Here are Google's instructions on the matter. They are about as clear as can be, so I'll just leave it at that.

I've only been using this for a day, so I can't speak to it's long term reliability. But in testing, CardDAV for Google contacts worked brilliantly for me. I was able to add a contact to my Google Contacts via a web browser and have it show up on my iPhone almost immediately. I could then edit or add a contact on my iPhone and watch the changes occur in Google in my Mac's browser nearly instantly.

For me, this is a pretty big deal. I'm now able to have all my mail, calendar and contacts centrally located on Google's servers and sync those things to all my devices. It's pretty special.

UPDATE: This has worked seamlessly for me from day one. But lots of folks have been having problems. The main complaint seems to be that contacts only partially import to iOS. One reader seems to have found a possible — if somewhat annoying — solution. Jump to Lyallp's comments for the full explanation. The nutshell version is that iOS gets stuck on certain contacts that it deems malformed in some way. The solution is to export your contacts in small chunks and import these chunks into iOS to find the culprit. It's kind of like Battleship for Contacts. Fun times!

Lyallp also notes that control characters (^) were present in parts of his VCF file. So you might search for these and possibly other problem characters as well.

Anyway, thanks, Lyallp, for the info. Much appreciated.

In Defense of Maps

First off, let me just say, people need to chill the fuck out and quit all the bitching. Yes, I grasp the irony of bitching about people bitching. But the fact is that, before the iPhone all cell phones were total pieces of shit, and no one ever complained about it. Now Apple releases a new and better iPhone every year and all people do is complain about it. It reminds me of Louis CK's brilliant Everything's Amazing and No One's Happy bit.

Second, and along similar lines, I want to take a moment to respond to a ridiculous attempt at tech punditry by the New York Times' Joe Nocera. Let me be clear from the outset: I am not a tech pundit. I make no claim to be able to write competently about business, tech or otherwise. When all's said and done, I'm a technician. But I've been following Apple and using and supporting their products for over a decade now. And I have a brain and a perspective, and these things lead me to call bullshit on Nocera's article.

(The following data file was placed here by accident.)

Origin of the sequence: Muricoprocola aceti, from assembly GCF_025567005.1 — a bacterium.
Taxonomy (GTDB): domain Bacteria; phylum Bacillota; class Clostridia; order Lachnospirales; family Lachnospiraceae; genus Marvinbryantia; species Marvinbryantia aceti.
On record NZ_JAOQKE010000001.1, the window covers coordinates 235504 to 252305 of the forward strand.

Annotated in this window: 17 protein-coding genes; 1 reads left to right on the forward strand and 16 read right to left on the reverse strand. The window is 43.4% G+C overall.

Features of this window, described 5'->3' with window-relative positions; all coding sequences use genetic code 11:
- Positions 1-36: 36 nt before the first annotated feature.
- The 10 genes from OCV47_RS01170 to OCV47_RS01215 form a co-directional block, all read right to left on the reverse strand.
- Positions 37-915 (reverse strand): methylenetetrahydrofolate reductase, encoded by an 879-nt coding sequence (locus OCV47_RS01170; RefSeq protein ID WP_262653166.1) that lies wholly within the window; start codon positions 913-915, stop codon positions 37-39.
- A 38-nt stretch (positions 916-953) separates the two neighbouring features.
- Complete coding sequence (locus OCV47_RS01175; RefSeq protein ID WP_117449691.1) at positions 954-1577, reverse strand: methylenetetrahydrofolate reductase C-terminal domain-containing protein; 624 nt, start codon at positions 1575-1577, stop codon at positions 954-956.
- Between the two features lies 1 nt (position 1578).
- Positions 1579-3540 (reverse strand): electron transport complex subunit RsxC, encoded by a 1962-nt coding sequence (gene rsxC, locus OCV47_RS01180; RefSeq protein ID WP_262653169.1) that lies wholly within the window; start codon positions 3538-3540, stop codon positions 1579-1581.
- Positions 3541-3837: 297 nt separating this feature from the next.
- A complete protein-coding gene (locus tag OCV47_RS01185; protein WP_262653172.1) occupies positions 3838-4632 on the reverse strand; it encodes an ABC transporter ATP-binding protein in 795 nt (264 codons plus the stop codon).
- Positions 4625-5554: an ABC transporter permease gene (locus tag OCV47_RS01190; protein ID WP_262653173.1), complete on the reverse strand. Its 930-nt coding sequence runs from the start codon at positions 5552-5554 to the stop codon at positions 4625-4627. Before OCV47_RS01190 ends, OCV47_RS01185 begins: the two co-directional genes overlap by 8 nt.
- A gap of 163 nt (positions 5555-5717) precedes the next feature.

Nocera is basically arguing that, now that Apple is big and Steve Jobs is gone, the company will never be innovative again. And his Exhibit A is the iPhone 5 and the new Maps application. Let's go through his article bit by bit and see where things fall apart.

Nocera starts off by invoking the Ghost of Steve Jobs:

As Apple’s chief executive, Jobs was a perfectionist. He had no tolerance for corner-cutting or mediocre products.

This is certainly true. But Jobs also knew when to ship. And he knew that shipping great products was as important as making them. And Jobs understood that 1.0 releases would be feature incomplete and imperfect. And that that was okay. Take any new Apple release from the last decade — like, I don't know, the first iPhone — and you'll see what I mean. I'd argue that Maps is not mediocre, it's just new.

Nocera then writes:

The three devices that made Apple the most valuable company in America — the iPod, the iPhone and the iPad — were all genuine innovations that forced every other technology company to play catch-up.

This is certainly true. But suggesting that this level of innovation is possible on a yearly basis is folly. These are once-in-a-decade releases. Most innovation comes not in leaps and bounds, but rather in baby steps. Take Mac OS X, the iPod or even iOS as examples of consistent, year over year evolutions. This is how it works.

Nocera complains a bit more about Apple's recent lack of innovation, and then goes on to criticize the new Maps application:

In rolling out a new operating system for the iPhone 5, Apple replaced Google’s map application — the mapping gold standard — with its own, vastly inferior, application, which has infuriated its customers. With maps now such a critical feature of smartphones, it seems to be an inexplicable mistake.

But what Nocera fails to grasp is that it's not a mistake at all. Maps is an example of the very innovation that Nocera claims Apple now fails to attempt. Let's face it, the old Maps app hadn't been significantly updated since iOS 1. And with relations between Apple and Google strained, getting Google to improve the product was, I'd guess, an increasingly daunting task. Apple's belief was that they could do it themselves and do it better. The new Maps is the first iteration of that gamble.